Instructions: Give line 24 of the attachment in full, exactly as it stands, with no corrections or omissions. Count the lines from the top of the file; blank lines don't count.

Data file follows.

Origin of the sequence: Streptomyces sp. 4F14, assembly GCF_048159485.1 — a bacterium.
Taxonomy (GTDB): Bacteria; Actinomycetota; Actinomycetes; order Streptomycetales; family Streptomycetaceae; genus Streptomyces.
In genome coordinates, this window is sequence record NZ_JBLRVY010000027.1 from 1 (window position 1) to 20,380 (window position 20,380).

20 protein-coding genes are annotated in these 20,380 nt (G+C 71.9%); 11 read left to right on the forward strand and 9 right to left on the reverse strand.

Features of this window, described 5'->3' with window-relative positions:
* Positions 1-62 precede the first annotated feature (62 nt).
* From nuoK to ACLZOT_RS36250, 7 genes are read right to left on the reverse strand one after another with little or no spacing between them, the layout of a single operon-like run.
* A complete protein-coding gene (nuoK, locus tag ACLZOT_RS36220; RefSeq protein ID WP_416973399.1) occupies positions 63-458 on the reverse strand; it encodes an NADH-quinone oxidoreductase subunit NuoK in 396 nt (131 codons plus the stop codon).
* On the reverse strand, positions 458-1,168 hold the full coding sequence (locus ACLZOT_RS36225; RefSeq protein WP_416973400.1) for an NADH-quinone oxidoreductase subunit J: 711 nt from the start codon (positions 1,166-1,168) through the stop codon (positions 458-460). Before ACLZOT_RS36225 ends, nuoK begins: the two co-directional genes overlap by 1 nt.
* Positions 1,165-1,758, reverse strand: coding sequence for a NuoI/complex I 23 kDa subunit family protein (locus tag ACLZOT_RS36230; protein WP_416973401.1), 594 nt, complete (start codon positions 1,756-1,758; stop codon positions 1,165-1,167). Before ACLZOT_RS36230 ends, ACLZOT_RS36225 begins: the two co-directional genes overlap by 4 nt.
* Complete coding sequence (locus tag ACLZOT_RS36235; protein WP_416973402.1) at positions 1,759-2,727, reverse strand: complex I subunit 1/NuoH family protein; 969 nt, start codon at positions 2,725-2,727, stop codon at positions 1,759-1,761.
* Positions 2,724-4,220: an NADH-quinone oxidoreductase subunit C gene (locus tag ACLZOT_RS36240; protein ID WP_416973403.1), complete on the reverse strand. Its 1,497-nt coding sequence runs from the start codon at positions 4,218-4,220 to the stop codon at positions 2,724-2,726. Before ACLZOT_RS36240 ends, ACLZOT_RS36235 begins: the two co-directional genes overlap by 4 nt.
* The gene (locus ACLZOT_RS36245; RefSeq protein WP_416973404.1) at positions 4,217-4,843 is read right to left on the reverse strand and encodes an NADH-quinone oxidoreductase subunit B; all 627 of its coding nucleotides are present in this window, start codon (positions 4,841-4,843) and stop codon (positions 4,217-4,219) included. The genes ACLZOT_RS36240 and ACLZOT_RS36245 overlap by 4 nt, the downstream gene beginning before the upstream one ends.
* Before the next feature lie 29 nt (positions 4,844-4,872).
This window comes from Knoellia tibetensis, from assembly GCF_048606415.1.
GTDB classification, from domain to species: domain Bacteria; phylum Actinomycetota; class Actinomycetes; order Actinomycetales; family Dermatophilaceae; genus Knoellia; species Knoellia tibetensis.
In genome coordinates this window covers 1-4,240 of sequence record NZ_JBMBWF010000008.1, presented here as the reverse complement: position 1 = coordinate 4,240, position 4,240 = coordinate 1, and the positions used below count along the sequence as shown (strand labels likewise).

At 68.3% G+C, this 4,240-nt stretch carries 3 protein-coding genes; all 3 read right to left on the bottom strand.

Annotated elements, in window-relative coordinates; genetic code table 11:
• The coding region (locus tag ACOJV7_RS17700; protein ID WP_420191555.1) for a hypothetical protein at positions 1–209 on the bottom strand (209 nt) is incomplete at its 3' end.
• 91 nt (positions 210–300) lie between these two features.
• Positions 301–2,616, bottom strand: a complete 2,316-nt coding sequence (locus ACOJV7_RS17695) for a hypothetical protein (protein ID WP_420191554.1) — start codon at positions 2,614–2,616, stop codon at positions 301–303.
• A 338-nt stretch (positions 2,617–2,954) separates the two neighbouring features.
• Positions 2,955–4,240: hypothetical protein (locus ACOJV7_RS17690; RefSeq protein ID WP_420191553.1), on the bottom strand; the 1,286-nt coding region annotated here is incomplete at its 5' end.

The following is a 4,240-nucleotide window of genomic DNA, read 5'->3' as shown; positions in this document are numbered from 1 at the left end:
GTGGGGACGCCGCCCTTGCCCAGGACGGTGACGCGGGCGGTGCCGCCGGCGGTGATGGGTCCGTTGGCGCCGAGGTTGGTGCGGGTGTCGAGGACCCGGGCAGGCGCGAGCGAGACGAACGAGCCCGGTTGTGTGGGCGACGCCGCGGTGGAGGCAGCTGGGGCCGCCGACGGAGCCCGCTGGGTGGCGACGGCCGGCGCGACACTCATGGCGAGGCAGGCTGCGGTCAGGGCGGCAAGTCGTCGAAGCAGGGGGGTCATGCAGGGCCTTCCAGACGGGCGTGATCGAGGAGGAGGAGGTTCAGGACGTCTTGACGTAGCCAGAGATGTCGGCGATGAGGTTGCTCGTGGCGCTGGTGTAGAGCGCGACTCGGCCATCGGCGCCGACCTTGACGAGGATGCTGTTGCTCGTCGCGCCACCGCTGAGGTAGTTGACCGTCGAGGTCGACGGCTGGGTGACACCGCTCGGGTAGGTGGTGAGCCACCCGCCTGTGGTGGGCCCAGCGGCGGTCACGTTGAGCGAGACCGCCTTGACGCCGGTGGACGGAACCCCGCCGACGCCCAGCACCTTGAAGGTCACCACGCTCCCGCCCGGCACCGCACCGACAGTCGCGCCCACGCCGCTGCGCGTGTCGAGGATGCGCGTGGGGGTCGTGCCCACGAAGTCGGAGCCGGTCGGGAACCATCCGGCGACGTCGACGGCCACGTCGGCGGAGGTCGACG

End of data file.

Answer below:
• Positions 2,955–4,240: hypothetical protein (locus ACOJV7_RS17690; RefSeq protein ID WP_420191553.1), on the bottom strand; the 1,286-nt coding region annotated here is incomplete at its 5' end.